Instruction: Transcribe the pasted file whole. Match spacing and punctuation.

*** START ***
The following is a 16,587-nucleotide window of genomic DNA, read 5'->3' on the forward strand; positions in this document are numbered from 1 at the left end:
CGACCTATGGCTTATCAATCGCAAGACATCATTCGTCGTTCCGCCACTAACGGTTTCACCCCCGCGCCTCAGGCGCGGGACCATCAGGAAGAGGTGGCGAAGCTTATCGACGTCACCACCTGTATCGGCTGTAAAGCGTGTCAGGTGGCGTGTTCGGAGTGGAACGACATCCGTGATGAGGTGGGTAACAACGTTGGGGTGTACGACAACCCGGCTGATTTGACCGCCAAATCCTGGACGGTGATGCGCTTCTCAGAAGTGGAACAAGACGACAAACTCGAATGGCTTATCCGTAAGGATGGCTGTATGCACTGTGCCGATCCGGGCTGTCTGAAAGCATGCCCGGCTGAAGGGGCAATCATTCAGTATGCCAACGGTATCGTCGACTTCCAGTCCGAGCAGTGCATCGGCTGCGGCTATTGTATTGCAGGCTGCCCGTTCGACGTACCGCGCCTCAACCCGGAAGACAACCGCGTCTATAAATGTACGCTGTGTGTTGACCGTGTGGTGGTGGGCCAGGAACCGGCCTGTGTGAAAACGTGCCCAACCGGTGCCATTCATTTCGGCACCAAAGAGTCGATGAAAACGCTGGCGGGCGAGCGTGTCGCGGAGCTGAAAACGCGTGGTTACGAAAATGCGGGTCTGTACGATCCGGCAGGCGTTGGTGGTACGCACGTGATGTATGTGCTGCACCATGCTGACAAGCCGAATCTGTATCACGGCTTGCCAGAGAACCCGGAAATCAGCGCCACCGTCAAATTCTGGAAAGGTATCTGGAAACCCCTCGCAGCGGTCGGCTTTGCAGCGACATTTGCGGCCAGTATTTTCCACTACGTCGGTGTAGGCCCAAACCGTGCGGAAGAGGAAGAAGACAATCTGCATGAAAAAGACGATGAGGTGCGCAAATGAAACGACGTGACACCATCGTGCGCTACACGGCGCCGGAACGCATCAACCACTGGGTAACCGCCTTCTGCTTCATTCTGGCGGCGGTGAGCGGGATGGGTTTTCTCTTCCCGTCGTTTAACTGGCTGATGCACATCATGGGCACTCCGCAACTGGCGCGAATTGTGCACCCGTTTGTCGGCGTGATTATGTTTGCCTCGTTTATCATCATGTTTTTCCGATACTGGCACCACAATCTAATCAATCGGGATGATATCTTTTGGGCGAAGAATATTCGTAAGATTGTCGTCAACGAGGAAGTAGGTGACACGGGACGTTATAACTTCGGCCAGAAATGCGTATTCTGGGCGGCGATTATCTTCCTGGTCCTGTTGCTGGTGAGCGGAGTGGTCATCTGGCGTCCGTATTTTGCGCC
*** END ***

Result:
The following is a 16,587-nucleotide window of genomic DNA, read 5'->3' on the forward strand; positions in this document are numbered from 1 at the left end:
CGACCTATGGCTTATCAATCGCAAGACATCATTCGTCGTTCCGCCACTAACGGTTTCACCCCCGCGCCTCAGGCGCGGGACCATCAGGAAGAGGTGGCGAAGCTTATCGACGTCACCACCTGTATCGGCTGTAAAGCGTGTCAGGTGGCGTGTTCGGAGTGGAACGACATCCGTGATGAGGTGGGTAACAACGTTGGGGTGTACGACAACCCGGCTGATTTGACCGCCAAATCCTGGACGGTGATGCGCTTCTCAGAAGTGGAACAAGACGACAAACTCGAATGGCTTATCCGTAAGGATGGCTGTATGCACTGTGCCGATCCGGGCTGTCTGAAAGCATGCCCGGCTGAAGGGGCAATCATTCAGTATGCCAACGGTATCGTCGACTTCCAGTCCGAGCAGTGCATCGGCTGCGGCTATTGTATTGCAGGCTGCCCGTTCGACGTACCGCGCCTCAACCCGGAAGACAACCGCGTCTATAAATGTACGCTGTGTGTTGACCGTGTGGTGGTGGGCCAGGAACCGGCCTGTGTGAAAACGTGCCCAACCGGTGCCATTCATTTCGGCACCAAAGAGTCGATGAAAACGCTGGCGGGCGAGCGTGTCGCGGAGCTGAAAACGCGTGGTTACGAAAATGCGGGTCTGTACGATCCGGCAGGCGTTGGTGGTACGCACGTGATGTATGTGCTGCACCATGCTGACAAGCCGAATCTGTATCACGGCTTGCCAGAGAACCCGGAAATCAGCGCCACCGTCAAATTCTGGAAAGGTATCTGGAAACCCCTCGCAGCGGTCGGCTTTGCAGCGACATTTGCGGCCAGTATTTTCCACTACGTCGGTGTAGGCCCAAACCGTGCGGAAGAGGAAGAAGACAATCTGCATGAAAAAGACGATGAGGTGCGCAAATGAAACGACGTGACACCATCGTGCGCTACACGGCGCCGGAACGCATCAACCACTGGGTAACCGCCTTCTGCTTCATTCTGGCGGCGGTGAGCGGGATGGGTTTTCTCTTCCCGTCGTTTAACTGGCTGATGCACATCATGGGCACTCCGCAACTGGCGCGAATTGTGCACCCGTTTGTCGGCGTGATTATGTTTGCCTCGTTTATCATCATGTTTTTCCGATACTGGCACCACAATCTAATCAATCGGGATGATATCTTTTGGGCGAAGAATATTCGTAAGATTGTCGTCAACGAGGAAGTAGGTGACACGGGACGTTATAACTTCGGCCAGAAATGCGTATTCTGGGCGGCGATTATCTTCCTGGTCCTGTTGCTGGTGAGCGGAGTGGTCATCTGGCGTCCGTATTTTGCGCC